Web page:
SAO PAULO DANCE COMPANY
|CHOREOGRAPHY, SET, COSTUMES||MARCO GOECKE|
|MUSIC||BENJAMIN BRITTEN (1913-1976), SIMPLE SYMPHONY MIESKUORO HUUTAJAT, "H.Y.V.Ä." UND "SININEN JA VALKOINEN"|
|WORLDPREMIERE||APRIL 16, 2013, MOVIMENTOS - FESTWOCHEN DER AUTOSTADT, WOLFSBURG|
|LENGTH OF PERFORMANCE||20 MIN|
|ON STAGE||8 DANCERS|
In Peekaboo, the German choreographer Marco Goecke deals with the act of hiding and revealing in an exciting way. The title refers to a childish game well known to children: the person peeks, hides his/her face and suddenly reappears and says, ‘found’ or ‘boo’. In the work, Britten’s symphony combined with the sound of the Finnish choir Huutajat, shows contrasts: while talking about fantasy, it brings out the fears and loneliness of each dancer. The cast alternates in solos, duos, trios and ensembles, the movement is fast and accurate and the performers mysteriously appear and disappear from the scene. “Everything is a matter to be lost and found”, says the choreographer.
Heads behind hats
The question of being and not being, the line between being visible and disappearing has always interested choreographer Marco Goecke. In “Peekaboo”, his latest creation for the Sao Paulo Companhia de Danca, which will open the Movimentos Dance Festival in Wolfsburg upcoming April, he deals with hiding and visibility in a very playful way. The title refers to a well-known game for little children: hiding his face behind something the player makes believe a kid that he has disappeared, coming back only when he shows his face again after saying “Peekaboo”. Thus we immerse in a world in which the artist’s childhood soul is revealed, with all its phantasy, lightness and jokes, but also its fears and nightmares. Hats appear as a playful but also uncanny and dreamful element, hiding in their most inner what makes them move.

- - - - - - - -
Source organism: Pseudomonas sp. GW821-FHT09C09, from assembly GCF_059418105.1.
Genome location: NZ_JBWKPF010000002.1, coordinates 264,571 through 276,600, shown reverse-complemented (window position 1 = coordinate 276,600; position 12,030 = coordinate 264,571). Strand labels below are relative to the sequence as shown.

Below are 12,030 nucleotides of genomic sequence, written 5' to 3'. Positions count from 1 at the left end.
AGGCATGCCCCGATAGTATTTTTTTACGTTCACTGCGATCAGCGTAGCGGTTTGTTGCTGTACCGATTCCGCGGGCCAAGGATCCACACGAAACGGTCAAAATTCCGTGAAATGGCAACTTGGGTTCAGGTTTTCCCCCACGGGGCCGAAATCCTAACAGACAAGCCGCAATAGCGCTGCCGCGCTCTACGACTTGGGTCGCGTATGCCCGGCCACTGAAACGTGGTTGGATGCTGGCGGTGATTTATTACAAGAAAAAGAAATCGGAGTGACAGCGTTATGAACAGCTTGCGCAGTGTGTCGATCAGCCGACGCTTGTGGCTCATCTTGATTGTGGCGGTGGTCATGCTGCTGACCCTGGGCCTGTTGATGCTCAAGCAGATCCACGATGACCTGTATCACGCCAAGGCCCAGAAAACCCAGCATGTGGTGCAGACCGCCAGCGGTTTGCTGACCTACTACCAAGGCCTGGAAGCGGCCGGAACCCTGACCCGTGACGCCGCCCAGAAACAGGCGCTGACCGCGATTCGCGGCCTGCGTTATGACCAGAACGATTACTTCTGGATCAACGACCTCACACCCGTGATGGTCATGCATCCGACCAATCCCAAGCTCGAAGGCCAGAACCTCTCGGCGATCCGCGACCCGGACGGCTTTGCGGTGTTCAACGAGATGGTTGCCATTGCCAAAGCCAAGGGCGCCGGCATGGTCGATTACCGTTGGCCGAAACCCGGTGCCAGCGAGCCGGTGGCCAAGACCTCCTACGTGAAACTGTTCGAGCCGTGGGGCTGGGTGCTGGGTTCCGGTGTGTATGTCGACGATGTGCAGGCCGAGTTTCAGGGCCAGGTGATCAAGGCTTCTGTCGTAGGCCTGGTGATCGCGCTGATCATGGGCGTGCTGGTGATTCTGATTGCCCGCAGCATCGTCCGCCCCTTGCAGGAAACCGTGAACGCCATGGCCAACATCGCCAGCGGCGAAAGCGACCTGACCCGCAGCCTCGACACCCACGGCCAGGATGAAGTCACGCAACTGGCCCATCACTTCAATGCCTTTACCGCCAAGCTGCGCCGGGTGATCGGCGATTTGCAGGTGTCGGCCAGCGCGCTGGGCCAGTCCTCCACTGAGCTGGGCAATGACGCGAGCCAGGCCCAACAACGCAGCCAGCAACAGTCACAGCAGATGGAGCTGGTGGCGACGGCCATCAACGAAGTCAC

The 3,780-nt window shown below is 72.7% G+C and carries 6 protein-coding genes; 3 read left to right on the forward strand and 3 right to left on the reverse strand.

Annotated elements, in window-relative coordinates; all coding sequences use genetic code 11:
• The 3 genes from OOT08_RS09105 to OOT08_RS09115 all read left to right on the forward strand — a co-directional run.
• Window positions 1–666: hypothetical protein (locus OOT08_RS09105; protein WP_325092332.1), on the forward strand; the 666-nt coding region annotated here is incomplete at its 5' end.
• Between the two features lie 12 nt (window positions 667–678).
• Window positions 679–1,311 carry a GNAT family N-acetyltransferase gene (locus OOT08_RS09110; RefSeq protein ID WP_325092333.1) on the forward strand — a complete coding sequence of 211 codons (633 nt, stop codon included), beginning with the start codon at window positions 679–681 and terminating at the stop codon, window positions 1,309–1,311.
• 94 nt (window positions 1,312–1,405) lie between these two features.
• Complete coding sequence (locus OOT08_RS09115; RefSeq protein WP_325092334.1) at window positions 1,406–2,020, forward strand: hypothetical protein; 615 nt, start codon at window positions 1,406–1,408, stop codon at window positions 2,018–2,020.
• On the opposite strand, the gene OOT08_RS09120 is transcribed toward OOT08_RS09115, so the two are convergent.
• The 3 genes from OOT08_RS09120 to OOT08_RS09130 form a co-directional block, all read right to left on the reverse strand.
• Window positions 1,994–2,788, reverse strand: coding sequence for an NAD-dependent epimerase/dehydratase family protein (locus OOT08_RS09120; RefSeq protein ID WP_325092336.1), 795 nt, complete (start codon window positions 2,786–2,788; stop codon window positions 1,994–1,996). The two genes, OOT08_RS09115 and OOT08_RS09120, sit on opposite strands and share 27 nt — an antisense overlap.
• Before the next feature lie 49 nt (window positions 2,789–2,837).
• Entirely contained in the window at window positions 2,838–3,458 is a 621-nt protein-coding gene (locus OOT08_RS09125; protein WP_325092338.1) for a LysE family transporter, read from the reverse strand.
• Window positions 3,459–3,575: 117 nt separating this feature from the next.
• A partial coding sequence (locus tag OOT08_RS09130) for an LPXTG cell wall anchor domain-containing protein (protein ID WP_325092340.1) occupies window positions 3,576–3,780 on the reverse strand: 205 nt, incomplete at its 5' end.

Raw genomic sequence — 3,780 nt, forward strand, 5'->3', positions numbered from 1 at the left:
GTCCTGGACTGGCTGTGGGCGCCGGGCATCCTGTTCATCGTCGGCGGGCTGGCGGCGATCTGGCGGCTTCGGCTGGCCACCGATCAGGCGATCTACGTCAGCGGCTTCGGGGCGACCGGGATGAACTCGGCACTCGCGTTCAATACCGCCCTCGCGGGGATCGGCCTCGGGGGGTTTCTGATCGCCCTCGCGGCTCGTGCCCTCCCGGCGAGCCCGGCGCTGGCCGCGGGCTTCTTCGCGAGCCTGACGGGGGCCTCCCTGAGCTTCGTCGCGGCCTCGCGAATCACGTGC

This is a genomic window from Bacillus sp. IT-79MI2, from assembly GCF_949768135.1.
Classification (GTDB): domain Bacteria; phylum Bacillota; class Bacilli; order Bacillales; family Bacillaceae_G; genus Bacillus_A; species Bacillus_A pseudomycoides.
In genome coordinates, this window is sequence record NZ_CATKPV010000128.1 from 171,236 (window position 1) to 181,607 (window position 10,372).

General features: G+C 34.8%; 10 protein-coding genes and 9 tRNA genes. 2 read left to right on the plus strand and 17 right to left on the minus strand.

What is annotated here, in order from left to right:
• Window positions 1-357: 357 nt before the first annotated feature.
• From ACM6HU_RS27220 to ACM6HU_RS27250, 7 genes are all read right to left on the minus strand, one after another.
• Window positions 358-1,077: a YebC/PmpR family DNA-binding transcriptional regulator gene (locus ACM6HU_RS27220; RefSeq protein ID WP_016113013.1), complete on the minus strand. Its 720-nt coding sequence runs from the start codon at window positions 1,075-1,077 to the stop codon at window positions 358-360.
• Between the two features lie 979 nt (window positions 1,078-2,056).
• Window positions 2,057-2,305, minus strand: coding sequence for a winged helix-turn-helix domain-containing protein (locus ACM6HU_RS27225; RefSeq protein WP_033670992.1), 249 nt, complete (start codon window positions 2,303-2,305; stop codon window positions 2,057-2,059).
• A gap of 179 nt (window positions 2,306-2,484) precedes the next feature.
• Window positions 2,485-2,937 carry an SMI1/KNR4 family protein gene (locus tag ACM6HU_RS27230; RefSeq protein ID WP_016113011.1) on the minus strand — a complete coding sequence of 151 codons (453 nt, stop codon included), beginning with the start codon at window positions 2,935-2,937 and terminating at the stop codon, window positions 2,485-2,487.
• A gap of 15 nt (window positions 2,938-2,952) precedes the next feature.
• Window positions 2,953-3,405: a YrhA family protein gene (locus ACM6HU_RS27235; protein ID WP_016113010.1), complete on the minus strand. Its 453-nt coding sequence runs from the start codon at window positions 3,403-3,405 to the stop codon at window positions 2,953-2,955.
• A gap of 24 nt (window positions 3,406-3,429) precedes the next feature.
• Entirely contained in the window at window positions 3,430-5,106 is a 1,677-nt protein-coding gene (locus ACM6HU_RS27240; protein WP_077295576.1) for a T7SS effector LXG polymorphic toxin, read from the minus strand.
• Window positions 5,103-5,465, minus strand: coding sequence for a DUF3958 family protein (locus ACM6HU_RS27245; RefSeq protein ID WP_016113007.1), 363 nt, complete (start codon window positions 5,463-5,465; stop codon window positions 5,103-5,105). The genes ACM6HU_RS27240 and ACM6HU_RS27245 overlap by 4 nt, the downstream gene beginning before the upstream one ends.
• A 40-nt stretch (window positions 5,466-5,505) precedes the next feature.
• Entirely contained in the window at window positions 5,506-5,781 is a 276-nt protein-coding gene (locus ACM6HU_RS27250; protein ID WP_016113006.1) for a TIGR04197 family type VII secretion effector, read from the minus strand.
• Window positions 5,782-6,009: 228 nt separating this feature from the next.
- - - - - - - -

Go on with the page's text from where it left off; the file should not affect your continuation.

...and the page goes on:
The musical basis for “Peekaboo” is „Simple Symphony“ by Benjamin Britten (1913-1976). Britten has composed this piece at the age of twenty recurring to a score written at the age of nine. In contrast to many other composers who dismissed their early attempts later as youth follies, Britten was proud of his draft and commented the four movements of his creation – with a tone of British understatement – as „not too uninteresting“. Accounts of his friends and relatives witness that Britten had saved quite a few attributes from his childhood to his adulthood. These included emotional releases as well as his passion for games, jokes, rhymes and costume as well as his love for food from his early childhood that had to be cooked for him especially when he was ill or depressed.
Goecke combines Britten’s symphony with the sometimes rather harsh sounding Finnish choir “Huutajat”, a company of thirty men who are shouting in a way that their parents might have forbidden them when they were kids. Has the lightness of Britten’s early work disappeared in the adulthood, a phase of life which transforms music into shouting because the poetry of childhood has been forgotten? The question remains open. Goecke's choreography, with its enigmatic language of oscillating but very precise movements and its combination of different acoustical experiences, seems to perform the tension between phantasy and disenchantment. On the other hand, however, it seduces us to listen to the child in ourselves. Nadja Kadel